The banking sector is fighting back against a push for more regulation, warning customers will have to pay the cost for "obsessive" red tape.
The West Australian can reveal that one of the nation's biggest banks supplies more than 200,000 cells of information a year to regulators, with the biggest growth in bank employees among their compliance and governance divisions.
The supply of information to regulators is on top of near-daily requests from other organisations including the Tax Office which seeks information to match against its own databases.
There are also ad-hoc requests for information from regulators that also take up extended periods of time for banks.
Regulatory requirements have grown sharply since the global financial crisis which was caused, in part, by unregulated banking practices in areas such as America's sub-prime property market.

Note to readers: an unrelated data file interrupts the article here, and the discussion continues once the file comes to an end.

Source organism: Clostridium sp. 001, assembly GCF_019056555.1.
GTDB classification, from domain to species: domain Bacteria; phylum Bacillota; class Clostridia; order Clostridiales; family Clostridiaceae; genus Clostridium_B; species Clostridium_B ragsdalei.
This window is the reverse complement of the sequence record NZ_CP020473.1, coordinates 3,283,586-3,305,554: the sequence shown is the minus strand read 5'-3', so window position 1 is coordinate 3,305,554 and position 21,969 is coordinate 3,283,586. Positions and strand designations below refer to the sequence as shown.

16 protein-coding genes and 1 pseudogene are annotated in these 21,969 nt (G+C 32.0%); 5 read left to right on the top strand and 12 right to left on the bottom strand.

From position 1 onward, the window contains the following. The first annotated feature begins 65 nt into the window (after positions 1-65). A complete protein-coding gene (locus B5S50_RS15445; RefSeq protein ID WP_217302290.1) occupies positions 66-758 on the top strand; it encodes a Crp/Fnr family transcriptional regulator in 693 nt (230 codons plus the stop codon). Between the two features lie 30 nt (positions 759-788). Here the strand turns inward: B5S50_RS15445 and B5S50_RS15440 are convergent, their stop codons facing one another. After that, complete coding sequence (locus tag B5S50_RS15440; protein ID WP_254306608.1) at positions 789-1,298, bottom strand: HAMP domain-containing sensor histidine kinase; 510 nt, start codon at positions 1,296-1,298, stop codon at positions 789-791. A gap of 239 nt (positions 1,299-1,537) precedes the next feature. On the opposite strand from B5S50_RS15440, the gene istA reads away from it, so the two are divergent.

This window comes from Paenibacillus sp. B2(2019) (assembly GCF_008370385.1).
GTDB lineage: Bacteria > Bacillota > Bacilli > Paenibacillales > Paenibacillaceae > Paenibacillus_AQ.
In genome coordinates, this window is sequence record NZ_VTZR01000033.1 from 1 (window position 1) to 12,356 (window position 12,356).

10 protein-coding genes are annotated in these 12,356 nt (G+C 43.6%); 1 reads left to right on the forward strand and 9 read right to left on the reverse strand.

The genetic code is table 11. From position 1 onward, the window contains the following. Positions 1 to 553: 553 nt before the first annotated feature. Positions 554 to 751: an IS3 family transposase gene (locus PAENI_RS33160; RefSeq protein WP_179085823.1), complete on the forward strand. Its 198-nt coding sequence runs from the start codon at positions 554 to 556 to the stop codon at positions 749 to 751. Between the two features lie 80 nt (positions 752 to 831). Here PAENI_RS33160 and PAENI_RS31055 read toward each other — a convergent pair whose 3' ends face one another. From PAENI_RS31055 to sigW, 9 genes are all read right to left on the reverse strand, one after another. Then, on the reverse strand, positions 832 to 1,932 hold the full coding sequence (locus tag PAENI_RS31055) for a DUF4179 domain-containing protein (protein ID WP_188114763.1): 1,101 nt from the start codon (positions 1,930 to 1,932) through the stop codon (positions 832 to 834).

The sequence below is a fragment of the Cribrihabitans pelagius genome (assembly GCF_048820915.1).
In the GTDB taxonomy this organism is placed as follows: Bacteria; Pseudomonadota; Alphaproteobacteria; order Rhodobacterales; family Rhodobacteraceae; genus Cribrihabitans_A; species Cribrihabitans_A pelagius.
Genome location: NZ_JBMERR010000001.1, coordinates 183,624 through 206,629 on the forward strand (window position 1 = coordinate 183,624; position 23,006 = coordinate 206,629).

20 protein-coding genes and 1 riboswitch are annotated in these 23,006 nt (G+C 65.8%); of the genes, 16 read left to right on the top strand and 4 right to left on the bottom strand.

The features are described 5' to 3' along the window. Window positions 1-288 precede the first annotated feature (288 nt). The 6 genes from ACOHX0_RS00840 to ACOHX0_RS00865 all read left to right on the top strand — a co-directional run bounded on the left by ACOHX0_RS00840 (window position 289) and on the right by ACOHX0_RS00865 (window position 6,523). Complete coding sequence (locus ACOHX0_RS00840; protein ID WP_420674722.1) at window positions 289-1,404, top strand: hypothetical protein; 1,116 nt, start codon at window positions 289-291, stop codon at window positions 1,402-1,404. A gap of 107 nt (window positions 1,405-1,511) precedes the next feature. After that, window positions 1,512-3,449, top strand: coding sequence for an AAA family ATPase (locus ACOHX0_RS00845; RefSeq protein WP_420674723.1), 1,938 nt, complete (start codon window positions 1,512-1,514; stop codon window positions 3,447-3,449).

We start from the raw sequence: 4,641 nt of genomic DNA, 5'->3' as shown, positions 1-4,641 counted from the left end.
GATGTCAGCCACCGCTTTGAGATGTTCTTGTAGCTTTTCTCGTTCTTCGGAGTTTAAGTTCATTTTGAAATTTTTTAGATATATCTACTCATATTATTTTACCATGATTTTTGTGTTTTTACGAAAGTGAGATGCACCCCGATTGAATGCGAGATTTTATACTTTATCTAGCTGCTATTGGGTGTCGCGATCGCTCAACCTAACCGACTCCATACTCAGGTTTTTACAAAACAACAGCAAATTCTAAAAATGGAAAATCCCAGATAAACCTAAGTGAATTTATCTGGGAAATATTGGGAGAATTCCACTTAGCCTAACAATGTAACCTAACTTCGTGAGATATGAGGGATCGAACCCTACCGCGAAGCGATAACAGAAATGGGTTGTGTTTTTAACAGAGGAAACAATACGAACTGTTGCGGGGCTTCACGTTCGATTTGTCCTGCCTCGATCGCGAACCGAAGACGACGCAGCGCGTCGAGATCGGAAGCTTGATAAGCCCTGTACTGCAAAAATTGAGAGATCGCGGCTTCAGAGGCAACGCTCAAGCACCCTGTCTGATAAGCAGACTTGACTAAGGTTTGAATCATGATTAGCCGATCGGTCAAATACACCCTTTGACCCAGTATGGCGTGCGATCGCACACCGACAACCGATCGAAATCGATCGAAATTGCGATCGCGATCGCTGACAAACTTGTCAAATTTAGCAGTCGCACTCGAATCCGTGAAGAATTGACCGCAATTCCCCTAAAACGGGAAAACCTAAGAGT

A new set of regulations is being proposed by the financial regulator APRA for the banking, life insurance and superannuation sectors could also push up costs.
The authority admits in its "strengthening APRA's crisis management powers" that some of its proposals "may impose some compliance costs".
The Australian Bankers' Association's chief executive, Steven Munchenberg, said there was so much regulation and information provided to regulators, it could be overwhelming for those regulators.
The higher costs imposed on banks for the regulation had to be passed on to consumers.
Reserve Bank assistant governor Guy Debelle argued last week that tougher regulations now were necessary to ensure a lack of "self-discipline" during good economic times did not hurt the financial sector.
He said the impact of regulation may not be as big as it appeared, adding there were market forces at work putting pressure on banks.
Regulation in many cases was required to change the behaviour of the banks.
"It is important to remember that the intent of the regulatory reforms is to alter the incentives for financial institutions and thereby bring about changes in behaviour," he said."The prices of various financial products will change from their pre-crisis levels. This is not an 'unintended consequence' - a phrase which personally I think is overused - but a desired outcome."
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